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Be My Scientific Valentine
  1. A day for lovers

2. Chocolate 'n your heart

3. Canadian Diamonds

4. Bird mating: She rules!

If this does not say "I love you," you haven't been watching enough De Beers ads!
Courtesy Jill Banfield.















See the movie (72K): Diamonds are carried to the surface by volcanic eruptions in a kimberlite pipe.
Courtesy Jill Banfield.

















The Ekati mine, now operating in the Barren Lands, is expected to yield $500-million in diamonds (about 1,000 kilograms) a year for 17 years. Several other mines will open nearby.





















  It's cold and it's remote, but the Northwest Territories has oodles of diamonds.
Government of the Northwest Territories.


  Diamonds, the hottest ice
Large, heart-shaped pink diamond.Want a Valentine's rock? Then you can't beat diamonds. Born of Earth, harder than nails, and ooh-soo-dear, diamonds are the rock of love. Just ask De Beers, which has manipulated the diamond market so long and so well in its effort to position diamonds as the true symbol of love.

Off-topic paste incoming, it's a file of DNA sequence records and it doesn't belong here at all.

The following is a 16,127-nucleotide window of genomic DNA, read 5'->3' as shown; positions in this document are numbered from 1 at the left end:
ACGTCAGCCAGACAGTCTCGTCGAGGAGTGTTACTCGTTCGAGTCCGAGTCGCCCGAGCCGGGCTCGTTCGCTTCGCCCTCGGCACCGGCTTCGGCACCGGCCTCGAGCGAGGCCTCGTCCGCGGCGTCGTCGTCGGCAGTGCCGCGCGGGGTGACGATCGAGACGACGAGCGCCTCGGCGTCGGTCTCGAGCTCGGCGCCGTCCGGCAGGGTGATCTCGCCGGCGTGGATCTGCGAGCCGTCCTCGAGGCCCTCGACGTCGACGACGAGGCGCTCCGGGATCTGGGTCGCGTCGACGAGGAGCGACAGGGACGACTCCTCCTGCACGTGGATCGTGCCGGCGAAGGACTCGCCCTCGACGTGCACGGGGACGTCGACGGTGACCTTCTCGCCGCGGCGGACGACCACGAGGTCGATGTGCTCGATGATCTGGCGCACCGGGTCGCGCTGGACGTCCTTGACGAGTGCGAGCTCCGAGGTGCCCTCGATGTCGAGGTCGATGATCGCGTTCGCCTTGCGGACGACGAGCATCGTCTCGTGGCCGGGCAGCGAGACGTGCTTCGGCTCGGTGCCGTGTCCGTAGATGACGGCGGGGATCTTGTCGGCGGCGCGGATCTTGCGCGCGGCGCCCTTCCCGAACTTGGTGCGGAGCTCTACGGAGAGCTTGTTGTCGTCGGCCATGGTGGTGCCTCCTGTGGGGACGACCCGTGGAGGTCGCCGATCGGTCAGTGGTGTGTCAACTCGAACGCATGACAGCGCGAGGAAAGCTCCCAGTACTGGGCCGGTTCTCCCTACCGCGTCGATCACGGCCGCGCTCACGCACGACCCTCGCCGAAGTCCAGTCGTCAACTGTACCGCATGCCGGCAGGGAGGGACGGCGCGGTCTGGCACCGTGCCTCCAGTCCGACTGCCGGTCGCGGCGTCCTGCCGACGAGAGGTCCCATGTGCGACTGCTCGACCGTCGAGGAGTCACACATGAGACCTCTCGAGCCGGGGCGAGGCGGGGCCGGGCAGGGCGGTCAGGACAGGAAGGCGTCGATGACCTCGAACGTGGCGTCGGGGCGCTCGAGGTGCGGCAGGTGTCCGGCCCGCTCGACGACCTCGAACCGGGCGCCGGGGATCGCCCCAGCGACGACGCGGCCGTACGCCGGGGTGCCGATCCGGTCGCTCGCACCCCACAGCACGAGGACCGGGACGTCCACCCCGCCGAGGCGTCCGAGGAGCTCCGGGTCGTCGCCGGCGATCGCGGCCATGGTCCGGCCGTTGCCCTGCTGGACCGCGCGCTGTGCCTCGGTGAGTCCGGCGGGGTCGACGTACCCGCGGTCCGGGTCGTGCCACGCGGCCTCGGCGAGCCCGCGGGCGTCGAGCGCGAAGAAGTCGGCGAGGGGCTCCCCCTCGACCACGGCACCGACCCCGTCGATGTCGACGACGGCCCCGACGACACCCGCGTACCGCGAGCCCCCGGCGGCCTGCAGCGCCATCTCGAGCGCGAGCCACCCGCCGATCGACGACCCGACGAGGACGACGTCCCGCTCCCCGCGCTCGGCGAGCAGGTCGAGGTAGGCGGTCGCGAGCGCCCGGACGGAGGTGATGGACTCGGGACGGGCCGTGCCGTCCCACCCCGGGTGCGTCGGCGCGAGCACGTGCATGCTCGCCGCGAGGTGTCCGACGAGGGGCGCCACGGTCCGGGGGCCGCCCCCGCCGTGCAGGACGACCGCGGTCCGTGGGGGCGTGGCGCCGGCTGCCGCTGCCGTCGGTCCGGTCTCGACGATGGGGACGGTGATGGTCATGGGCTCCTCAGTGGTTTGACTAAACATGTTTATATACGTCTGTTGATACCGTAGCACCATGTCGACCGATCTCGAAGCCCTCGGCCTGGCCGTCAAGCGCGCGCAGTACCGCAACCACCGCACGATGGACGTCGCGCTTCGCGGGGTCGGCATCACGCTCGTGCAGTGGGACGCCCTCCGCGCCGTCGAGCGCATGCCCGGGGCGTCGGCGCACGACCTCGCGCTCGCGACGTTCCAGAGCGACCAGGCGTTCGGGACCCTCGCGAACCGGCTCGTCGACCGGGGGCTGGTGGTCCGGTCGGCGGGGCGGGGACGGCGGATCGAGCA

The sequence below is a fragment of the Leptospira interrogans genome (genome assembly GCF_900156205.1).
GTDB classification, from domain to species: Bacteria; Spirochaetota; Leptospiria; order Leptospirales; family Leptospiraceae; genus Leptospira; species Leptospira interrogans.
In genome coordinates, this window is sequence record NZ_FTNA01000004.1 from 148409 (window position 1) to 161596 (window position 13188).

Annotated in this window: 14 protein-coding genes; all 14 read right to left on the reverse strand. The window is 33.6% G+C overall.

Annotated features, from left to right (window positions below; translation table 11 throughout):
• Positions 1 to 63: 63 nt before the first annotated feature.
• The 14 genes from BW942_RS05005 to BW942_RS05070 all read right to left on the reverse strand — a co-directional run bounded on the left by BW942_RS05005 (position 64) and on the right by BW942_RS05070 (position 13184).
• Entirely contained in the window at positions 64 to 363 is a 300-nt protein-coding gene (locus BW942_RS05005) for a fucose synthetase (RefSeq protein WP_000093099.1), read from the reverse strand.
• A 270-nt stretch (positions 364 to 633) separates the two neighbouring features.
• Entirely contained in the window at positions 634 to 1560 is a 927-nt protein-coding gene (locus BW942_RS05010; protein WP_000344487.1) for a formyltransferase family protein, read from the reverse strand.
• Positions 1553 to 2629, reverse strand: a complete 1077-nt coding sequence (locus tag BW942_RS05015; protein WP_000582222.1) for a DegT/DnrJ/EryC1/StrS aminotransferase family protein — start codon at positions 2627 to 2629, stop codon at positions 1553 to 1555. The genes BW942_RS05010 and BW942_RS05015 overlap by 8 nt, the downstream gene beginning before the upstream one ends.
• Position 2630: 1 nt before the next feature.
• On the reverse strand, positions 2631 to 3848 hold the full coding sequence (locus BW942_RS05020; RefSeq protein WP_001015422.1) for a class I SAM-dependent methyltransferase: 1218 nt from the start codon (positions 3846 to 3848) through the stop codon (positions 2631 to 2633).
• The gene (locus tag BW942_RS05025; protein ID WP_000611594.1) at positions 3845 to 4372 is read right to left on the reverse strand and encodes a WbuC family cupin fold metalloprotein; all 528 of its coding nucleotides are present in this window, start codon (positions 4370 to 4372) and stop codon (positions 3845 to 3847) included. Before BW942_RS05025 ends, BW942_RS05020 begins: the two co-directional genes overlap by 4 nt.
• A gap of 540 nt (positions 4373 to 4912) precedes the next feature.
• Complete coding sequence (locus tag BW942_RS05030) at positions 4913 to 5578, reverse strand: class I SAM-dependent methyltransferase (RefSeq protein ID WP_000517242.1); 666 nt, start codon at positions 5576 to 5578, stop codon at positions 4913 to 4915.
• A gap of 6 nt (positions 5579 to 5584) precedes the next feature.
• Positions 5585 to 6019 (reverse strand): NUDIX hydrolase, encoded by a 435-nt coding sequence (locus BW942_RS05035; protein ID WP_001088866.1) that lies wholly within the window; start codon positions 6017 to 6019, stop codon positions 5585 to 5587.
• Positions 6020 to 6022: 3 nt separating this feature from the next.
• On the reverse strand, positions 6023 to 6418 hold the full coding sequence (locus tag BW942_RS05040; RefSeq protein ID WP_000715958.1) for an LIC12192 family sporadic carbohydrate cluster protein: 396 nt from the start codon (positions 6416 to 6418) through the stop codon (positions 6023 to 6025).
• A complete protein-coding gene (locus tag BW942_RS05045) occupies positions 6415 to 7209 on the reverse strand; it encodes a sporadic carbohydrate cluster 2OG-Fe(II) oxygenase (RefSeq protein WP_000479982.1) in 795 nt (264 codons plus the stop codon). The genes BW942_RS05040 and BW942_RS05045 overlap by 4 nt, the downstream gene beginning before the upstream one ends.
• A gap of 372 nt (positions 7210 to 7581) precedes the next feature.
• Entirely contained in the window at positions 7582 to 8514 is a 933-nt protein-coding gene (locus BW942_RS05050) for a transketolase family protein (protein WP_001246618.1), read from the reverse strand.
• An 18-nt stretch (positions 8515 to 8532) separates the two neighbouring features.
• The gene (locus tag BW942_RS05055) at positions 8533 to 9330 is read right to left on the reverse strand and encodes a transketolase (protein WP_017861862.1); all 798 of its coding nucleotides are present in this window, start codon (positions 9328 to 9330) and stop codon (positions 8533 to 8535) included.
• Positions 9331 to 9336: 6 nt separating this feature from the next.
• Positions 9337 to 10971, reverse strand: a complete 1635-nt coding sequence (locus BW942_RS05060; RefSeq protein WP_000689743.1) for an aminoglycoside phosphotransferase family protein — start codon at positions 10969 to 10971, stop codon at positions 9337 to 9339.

Like the ideal love, a diamond is, well, forever. But just as neglect can ruin love, heat or a nasty whack with a hammer can destroy a diamond.

Iceman cometh. Ditto profits
Forever is how long the De Beers hammerlock on the market has seemed to last. In the past few years, however, some unpleasant realities have intruded on its secretive, profitable business of mining and diamonds and finessing the market.

Rebels in Angola and other African nations have used diamonds to fund bloodthirsty civil wars. The nasty publicity forced De Beers to eschew "conflict diamonds" -- rocks sold to buy weapons for groups that use child soldiers and commit atrocities.

Governments in the United States and Europe have questioned the practices of De Beers, whose executives won't enter the United States for fear of indictment for anti-competitive practices.

A huge diamond strike in Canada's Northwest Territories has further threatened the diamond cartel. (The strike gave the lie to an old slander, "as phony as a Canadian diamond," which reflected the practice of "salting" claims with a few diamonds to lure rubes into coughing up real money for bogus stock. Contact your nearest Enron executive for details.

Movie shows diamonds picked up by magma and carried to surface. Like the graphite used in pencil lead and some lubricants, diamonds are a crystalline form of carbon. But graphite's cheap and soft; diamonds are expensive and the hardest natural element (they are also an excellent conductor of heat).